Trump Says Paris Attack Will Help Le Pen in Election | NBC Southern California

Trump Says Paris Attack Will Help Le Pen in Election

The outcome of France's presidential election is being closely watched for signs that Europe is moving toward nationalist candidates who advocate the European Union's dissolution

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    President Donald Trump offered condolences to France at a joint press conference with the Italian premier shortly after an attack shot and wounded three police officers near Paris' iconic Champs-Elysees. One officer was fatally shot. ISIS has since claimed responsibility for the attack. 

    (Published Thursday, April 20, 2017)

    President Donald Trump waded into France's upcoming elections Friday, saying he believes an attack on police officers this week will help Marine Le Pen, the far-right presidential candidate.

    In an interview with The Associated Press, Trump said that while he is not explicitly endorsing Le Pen, the attack played to her strengths.

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    "She's the strongest on borders, and she's the strongest on what's been going on in France," Trump said in the Oval Office interview. "Whoever is the toughest on radical Islamic terrorism, and whoever is the toughest at the borders, will do well in the election."

    U.S. presidents typically avoid weighing in on specific candidates running in overseas elections. But Trump suggested his opinion was no different from an average observer, saying, "Everybody is making predictions on who is going to win. I'm no different than you."

    Sunday's vote is the first round in the French elections, with the top two candidates advancing to a winner-takes-all runoff on May 7. The high-stakes contest is viewed as something of a vote on the future of the European Union, with Le Pen calling for a referendum on France's membership in the bloc.

    Le Pen has also echoed some of Trump's hard-line rhetoric on immigration, calling for hardening French borders to stanch what she describes as an out-of-control flow of immigrants.

    She has spoken of radical Muslims trying to supplant France's Judeo-Christian heritage and, among other measures, has called for foreigners suspected of extremism to be expelled from the country.

    Le Pen, a 48-year-old mother of three, has distanced herself from her father, National Front party founder Jean-Marie Le Pen, who has been convicted of crimes related to anti-Semitism and mocked the Holocaust as a "detail" of history.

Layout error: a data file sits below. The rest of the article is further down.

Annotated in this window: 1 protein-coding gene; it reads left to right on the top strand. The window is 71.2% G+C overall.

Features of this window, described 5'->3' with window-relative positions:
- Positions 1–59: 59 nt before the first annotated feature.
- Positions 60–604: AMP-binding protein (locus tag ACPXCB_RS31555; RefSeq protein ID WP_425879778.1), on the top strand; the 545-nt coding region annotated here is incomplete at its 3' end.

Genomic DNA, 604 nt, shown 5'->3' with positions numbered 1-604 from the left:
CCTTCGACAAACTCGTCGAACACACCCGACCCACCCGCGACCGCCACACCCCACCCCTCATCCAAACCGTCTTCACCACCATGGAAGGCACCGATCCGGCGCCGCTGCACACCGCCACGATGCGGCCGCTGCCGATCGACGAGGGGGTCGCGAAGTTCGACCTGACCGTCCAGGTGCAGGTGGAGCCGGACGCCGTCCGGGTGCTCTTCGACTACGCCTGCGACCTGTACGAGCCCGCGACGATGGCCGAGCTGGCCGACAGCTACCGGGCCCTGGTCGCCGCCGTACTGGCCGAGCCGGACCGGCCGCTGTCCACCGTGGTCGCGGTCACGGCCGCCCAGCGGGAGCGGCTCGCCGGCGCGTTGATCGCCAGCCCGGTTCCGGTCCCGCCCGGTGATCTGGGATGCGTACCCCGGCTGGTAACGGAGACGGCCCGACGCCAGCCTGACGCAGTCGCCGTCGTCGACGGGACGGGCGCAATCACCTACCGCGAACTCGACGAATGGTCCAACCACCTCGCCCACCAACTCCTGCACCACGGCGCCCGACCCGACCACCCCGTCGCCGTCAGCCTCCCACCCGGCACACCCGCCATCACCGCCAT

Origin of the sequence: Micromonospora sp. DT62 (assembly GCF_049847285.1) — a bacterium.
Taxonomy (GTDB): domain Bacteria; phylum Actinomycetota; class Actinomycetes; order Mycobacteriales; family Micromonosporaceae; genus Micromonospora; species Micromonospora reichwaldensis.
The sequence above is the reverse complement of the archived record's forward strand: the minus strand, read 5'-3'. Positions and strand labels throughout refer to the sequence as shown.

Nevertheless, earlier this month she denied the French state was responsible for the roundup of Jews during World War II, drawing condemnation from other presidential candidates and Israel's Foreign Ministry. And her inner circle still includes old friends from her student days in Paris who were members of a radical group known for violence and anti-Semitism.

    Former President Barack Obama has also gotten involved in France's election, offering centrist candidate Emmanuel Macron his best wishes in a phone call Thursday, though he, too, stopped short of a full endorsement.

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    Macron's team released a video recording of the call, a highly unusual move as conversations among different countries' politicians are usually kept private.

    A victory for Macron would be a vote of confidence in France staying in the EU. Obama, when he was in office, encouraged Britain not to leave, though it ultimately voted to do so anyway.

    Trump backed Britain's decision to exit from the EU and has also predicted that other countries would make similar decisions. Yet during a White House news conference Thursday, the president said he believed in a strong Europe.

    "A strong Europe is very, very important to me as president of the United States," he said.

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